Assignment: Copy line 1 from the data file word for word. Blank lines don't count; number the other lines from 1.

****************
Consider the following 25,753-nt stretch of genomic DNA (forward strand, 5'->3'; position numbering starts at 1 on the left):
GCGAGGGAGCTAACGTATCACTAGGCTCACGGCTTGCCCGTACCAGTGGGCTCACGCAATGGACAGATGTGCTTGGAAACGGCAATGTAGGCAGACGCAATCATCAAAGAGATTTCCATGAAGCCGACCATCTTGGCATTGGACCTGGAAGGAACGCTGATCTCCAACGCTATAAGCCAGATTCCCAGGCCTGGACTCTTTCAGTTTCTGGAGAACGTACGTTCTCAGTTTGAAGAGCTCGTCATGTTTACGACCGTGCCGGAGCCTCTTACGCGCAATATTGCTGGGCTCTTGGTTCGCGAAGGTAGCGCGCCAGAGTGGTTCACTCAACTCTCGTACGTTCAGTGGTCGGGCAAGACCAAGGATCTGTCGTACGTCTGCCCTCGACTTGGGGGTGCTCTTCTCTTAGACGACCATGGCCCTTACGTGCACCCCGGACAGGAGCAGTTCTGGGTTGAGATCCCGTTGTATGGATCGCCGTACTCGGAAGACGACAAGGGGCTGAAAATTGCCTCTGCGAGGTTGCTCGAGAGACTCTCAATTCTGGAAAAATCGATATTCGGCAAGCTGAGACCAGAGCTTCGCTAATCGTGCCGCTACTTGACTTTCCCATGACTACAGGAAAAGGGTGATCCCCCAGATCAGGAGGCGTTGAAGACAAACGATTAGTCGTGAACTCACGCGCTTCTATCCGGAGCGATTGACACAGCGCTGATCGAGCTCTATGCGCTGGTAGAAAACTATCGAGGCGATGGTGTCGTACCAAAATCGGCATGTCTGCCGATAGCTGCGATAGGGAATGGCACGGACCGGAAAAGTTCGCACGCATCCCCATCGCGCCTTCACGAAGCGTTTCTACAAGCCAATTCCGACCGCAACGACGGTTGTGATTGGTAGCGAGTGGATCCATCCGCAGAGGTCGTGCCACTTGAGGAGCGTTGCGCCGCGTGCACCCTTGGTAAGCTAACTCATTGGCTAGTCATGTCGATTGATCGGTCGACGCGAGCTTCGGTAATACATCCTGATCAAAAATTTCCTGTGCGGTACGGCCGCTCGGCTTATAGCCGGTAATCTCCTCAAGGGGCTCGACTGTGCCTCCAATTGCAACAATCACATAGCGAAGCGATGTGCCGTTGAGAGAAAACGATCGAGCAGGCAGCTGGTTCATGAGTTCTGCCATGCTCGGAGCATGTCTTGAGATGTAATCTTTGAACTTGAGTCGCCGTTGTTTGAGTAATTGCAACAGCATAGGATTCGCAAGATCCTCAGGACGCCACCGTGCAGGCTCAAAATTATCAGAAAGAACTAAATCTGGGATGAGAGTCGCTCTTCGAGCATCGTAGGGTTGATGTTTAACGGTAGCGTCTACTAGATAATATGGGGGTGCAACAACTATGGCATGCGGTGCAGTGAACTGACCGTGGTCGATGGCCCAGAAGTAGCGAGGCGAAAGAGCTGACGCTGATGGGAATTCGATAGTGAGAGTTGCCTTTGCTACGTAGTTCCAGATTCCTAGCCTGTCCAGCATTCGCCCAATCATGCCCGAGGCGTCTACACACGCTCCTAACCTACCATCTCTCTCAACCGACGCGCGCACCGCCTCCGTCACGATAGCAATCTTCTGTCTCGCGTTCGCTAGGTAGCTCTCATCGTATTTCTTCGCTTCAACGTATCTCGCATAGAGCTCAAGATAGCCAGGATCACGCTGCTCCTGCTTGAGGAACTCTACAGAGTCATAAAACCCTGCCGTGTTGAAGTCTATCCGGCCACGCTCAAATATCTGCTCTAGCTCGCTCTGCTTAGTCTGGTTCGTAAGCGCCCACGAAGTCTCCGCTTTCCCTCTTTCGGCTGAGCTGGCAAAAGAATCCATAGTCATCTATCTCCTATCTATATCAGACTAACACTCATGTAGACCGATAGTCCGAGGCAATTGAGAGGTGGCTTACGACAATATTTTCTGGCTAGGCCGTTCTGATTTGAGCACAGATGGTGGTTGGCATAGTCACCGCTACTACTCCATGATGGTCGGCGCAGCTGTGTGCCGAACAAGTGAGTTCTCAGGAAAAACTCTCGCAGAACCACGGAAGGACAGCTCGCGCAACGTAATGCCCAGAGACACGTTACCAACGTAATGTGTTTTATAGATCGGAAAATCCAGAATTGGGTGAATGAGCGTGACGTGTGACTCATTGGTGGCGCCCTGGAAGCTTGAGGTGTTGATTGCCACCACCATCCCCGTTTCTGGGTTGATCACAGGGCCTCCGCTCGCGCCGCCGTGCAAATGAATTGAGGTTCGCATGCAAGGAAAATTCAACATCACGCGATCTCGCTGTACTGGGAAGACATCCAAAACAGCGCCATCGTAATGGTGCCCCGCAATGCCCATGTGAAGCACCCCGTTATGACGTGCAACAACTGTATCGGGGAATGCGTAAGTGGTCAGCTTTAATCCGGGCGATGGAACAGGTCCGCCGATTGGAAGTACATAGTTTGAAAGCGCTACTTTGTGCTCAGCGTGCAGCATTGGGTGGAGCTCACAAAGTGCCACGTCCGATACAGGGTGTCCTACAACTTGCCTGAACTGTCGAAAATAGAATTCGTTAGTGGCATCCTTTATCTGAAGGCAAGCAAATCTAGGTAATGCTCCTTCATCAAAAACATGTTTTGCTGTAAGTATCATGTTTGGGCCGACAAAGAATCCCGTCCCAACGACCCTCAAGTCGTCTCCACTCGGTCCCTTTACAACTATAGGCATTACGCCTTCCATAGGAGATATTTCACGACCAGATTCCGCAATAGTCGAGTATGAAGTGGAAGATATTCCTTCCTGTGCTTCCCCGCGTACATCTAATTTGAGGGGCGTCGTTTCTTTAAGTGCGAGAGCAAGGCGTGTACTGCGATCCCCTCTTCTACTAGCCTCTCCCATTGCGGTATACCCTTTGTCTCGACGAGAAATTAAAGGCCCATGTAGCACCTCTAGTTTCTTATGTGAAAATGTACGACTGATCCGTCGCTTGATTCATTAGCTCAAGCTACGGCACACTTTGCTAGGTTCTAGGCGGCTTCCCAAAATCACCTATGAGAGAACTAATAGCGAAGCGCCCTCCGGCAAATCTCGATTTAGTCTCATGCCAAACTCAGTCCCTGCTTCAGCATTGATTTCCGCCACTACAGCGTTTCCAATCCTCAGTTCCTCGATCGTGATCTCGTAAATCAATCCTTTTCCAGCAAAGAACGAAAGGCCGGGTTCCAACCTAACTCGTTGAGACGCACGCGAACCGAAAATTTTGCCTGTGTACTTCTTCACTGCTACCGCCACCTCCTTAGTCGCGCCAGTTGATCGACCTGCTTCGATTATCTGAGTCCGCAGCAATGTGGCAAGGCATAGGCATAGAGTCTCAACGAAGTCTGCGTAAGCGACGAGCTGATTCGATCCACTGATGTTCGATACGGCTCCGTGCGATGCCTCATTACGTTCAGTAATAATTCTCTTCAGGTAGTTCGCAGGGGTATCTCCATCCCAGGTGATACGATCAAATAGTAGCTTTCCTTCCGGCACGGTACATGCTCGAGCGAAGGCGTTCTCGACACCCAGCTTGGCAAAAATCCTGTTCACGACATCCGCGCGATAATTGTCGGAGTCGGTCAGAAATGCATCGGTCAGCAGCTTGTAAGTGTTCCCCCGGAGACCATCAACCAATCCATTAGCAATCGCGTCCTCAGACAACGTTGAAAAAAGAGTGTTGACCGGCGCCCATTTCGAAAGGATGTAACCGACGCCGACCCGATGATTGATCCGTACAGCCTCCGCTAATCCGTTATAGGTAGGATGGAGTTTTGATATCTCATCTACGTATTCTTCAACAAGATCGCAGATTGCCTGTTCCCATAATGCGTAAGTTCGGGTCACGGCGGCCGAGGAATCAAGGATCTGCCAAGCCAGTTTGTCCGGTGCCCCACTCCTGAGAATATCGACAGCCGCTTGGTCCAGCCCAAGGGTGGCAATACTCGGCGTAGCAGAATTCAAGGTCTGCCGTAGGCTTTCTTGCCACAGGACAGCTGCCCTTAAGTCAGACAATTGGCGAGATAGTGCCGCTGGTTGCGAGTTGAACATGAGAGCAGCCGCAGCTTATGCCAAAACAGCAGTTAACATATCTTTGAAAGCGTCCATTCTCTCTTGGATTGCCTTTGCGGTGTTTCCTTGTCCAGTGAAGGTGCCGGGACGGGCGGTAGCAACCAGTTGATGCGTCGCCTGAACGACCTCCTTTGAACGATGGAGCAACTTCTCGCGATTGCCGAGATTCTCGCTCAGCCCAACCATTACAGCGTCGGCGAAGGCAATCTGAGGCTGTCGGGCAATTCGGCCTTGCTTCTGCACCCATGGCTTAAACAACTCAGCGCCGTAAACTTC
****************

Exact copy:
Consider the following 25,753-nt stretch of genomic DNA (forward strand, 5'->3'; position numbering starts at 1 on the left):